largest mineral export by volume, have crashed to as low as
$70/tonne; private sector capex spending on mining has declined
by 10.9% in the last year; and engineering
has fallen by 6.5%, data released by the
Australian Bureau of Statistics (ABS) revealed in August.
Chins up Down Under
Australia’s official responses to
the downturn in its resources cycle have been mixed, although
many are typically stoical.
"We don’t talk about a 'mining
boom’ as such - the boom was actually in the
construction cycle and it had to level out at some point,"
Kevin Skipworth, agent general for the Western Australian
Government’s (WAGO) European office, told
He said that WA’s mining industry is
now moving from building to production which, although lagging
the headline growth figures achieved through capex spending, is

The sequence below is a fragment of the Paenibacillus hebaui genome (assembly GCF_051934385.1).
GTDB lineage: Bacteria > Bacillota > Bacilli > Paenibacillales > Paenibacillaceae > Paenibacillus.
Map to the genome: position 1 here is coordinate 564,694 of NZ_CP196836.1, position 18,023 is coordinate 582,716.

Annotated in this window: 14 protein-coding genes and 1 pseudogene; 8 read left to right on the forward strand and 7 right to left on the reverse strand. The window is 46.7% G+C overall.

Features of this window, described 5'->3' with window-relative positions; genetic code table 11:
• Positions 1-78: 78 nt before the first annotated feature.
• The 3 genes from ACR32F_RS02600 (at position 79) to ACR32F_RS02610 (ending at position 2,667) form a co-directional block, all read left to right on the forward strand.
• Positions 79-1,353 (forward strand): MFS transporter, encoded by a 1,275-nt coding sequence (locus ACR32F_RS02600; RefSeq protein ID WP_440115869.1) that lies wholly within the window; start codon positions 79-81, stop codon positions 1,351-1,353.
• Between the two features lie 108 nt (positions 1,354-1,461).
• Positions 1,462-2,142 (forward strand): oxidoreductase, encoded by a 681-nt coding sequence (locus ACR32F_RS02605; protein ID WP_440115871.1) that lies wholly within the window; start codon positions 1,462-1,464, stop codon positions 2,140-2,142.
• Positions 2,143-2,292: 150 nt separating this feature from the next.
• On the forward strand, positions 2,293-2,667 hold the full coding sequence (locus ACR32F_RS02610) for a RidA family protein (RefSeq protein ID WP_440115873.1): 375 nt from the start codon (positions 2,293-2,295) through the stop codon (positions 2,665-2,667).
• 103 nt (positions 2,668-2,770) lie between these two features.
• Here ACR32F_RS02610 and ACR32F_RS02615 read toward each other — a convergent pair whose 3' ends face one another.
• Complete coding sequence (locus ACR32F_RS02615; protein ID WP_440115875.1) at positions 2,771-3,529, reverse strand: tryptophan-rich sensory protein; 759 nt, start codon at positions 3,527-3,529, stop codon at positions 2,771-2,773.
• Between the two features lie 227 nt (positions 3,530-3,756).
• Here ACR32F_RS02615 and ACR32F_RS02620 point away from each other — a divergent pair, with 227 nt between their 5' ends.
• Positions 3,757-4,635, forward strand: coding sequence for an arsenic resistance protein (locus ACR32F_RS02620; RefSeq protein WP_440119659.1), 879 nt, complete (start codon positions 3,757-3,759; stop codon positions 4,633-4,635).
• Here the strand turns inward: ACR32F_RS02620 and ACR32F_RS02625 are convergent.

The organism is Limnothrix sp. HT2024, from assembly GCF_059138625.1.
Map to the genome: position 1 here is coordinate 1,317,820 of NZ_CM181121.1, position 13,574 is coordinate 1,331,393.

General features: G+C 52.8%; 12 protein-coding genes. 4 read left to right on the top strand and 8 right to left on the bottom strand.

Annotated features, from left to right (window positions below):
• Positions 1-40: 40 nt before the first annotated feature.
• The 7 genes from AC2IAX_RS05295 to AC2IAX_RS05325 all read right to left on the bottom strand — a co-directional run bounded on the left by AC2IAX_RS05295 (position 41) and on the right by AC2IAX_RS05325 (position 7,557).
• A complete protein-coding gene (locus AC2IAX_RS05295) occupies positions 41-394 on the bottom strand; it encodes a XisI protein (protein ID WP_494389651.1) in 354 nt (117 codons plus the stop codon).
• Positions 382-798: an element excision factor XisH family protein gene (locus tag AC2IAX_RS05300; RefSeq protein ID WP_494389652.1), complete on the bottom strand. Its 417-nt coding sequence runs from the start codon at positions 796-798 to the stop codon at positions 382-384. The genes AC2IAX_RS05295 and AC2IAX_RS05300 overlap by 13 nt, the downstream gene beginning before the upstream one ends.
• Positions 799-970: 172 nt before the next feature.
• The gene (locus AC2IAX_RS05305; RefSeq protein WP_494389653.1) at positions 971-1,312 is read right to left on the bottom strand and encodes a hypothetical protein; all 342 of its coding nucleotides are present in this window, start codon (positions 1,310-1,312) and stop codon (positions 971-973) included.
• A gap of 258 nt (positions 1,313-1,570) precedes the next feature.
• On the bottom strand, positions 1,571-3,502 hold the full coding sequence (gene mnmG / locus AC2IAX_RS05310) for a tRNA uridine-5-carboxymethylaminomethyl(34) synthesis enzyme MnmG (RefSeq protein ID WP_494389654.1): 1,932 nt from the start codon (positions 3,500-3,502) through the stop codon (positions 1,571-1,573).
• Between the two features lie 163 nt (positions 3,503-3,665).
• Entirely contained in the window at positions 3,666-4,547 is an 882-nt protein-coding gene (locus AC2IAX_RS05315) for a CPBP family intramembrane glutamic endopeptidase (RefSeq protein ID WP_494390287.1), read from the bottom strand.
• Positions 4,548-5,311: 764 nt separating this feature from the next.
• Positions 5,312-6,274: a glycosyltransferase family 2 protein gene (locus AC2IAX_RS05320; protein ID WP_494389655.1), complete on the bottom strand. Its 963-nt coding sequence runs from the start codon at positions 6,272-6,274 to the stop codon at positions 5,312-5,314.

beginning to yield the more sustainable benefits offered by
mineral sales revenues.
WA’s capital, Perth, remains a
leading destination for national and international mining
businesses to establish, Skipworth adds, thanks in part to the
status of the Curtin University as a pioneering institution for
mining research and technological innovation, combined with the
city’s wealth of specialised legal, financial and
insurance services for the resources sector.
Queensland Resources Council (QRC) takes a
similarly positive view. "Far from a 'collapse’,
what we are seeing in Queensland is a transition from a 10-year
construction boom to the production phase,"
Michael Roche, CEO of QRC, told
He notes a there is now a greater focus on the
energy commodities, coal and gas, but stresses that the boom
has raised Queensland’s profile as a global centre
of mining excellence - a reputation that will endure and
continue to benefit the state, even as capex on
Queensland’s mining fields is rolled back.